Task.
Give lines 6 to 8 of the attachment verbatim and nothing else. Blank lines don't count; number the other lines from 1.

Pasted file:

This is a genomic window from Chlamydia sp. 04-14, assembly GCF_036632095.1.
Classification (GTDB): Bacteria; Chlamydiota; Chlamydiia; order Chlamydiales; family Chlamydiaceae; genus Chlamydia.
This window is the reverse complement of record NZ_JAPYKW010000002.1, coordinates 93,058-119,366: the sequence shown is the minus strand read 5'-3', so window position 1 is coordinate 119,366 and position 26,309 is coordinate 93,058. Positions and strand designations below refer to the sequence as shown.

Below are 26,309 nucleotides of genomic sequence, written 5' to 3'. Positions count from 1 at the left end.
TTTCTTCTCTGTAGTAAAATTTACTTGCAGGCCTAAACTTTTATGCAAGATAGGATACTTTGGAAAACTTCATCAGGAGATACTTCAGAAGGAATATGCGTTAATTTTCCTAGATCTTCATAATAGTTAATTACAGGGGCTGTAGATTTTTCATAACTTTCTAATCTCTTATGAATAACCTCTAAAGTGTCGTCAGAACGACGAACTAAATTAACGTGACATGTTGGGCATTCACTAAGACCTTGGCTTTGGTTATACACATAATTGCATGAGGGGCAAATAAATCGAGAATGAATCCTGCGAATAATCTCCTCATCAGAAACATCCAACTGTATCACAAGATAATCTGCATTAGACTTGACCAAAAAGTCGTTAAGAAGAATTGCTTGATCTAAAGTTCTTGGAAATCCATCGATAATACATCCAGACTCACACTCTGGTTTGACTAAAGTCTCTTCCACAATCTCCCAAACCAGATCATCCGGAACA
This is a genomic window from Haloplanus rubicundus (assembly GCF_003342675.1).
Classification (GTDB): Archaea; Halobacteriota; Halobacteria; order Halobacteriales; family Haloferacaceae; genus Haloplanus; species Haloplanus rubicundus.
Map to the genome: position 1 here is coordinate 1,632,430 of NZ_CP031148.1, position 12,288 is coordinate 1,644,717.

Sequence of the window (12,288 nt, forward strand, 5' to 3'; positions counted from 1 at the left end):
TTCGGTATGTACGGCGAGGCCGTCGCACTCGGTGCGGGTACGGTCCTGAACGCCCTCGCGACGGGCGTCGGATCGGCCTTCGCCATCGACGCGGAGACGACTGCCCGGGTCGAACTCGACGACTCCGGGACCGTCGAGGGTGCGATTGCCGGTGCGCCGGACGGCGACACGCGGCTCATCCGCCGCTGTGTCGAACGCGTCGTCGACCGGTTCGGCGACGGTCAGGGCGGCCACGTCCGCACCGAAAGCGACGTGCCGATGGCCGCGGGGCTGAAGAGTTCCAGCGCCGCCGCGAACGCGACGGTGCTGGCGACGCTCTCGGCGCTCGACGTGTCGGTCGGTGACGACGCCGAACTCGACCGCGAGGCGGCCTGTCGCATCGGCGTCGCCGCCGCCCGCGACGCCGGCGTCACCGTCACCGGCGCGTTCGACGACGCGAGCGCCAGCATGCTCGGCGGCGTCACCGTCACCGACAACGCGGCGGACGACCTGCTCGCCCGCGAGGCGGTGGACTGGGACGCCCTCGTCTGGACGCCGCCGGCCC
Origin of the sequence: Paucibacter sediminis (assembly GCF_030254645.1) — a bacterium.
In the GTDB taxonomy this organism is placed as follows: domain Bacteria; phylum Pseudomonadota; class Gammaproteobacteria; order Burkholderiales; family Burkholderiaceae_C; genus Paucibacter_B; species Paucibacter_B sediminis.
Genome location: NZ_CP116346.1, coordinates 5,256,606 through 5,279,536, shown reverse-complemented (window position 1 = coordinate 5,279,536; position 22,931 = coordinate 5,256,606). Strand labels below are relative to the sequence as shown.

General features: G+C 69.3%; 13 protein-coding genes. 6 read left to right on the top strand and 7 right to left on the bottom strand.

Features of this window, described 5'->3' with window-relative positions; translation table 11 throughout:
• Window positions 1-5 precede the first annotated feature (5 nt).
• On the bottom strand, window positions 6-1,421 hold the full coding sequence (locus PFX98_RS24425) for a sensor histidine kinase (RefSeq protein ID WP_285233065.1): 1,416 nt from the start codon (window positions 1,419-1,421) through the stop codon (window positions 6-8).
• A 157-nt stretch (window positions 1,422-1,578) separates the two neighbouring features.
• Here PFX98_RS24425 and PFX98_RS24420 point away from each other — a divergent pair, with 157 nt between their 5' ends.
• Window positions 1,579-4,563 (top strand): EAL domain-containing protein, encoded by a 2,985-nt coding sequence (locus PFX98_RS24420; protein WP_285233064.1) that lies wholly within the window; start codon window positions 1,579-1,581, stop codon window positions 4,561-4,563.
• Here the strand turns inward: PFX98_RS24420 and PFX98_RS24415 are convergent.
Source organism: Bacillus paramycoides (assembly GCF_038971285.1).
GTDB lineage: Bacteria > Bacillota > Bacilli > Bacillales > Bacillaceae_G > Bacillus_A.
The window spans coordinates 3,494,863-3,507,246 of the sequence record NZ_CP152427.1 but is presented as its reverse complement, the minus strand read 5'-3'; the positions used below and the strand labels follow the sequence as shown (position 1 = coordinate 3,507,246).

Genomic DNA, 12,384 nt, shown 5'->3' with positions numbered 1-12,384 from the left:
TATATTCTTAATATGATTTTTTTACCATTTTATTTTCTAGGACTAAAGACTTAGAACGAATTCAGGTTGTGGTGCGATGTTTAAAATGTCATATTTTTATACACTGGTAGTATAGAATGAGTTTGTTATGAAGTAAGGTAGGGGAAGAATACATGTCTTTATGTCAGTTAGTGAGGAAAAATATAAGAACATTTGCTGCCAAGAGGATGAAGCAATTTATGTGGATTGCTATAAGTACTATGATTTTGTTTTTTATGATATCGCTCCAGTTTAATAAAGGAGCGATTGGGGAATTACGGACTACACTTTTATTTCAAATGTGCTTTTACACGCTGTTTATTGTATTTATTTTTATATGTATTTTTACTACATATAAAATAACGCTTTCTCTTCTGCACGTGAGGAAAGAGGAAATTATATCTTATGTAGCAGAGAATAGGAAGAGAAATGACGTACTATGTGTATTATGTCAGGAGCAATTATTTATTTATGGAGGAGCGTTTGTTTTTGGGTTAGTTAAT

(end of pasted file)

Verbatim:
This is a genomic window from Haloplanus rubicundus (assembly GCF_003342675.1).
Classification (GTDB): Archaea; Halobacteriota; Halobacteria; order Halobacteriales; family Haloferacaceae; genus Haloplanus; species Haloplanus rubicundus.
Map to the genome: position 1 here is coordinate 1,632,430 of NZ_CP031148.1, position 12,288 is coordinate 1,644,717.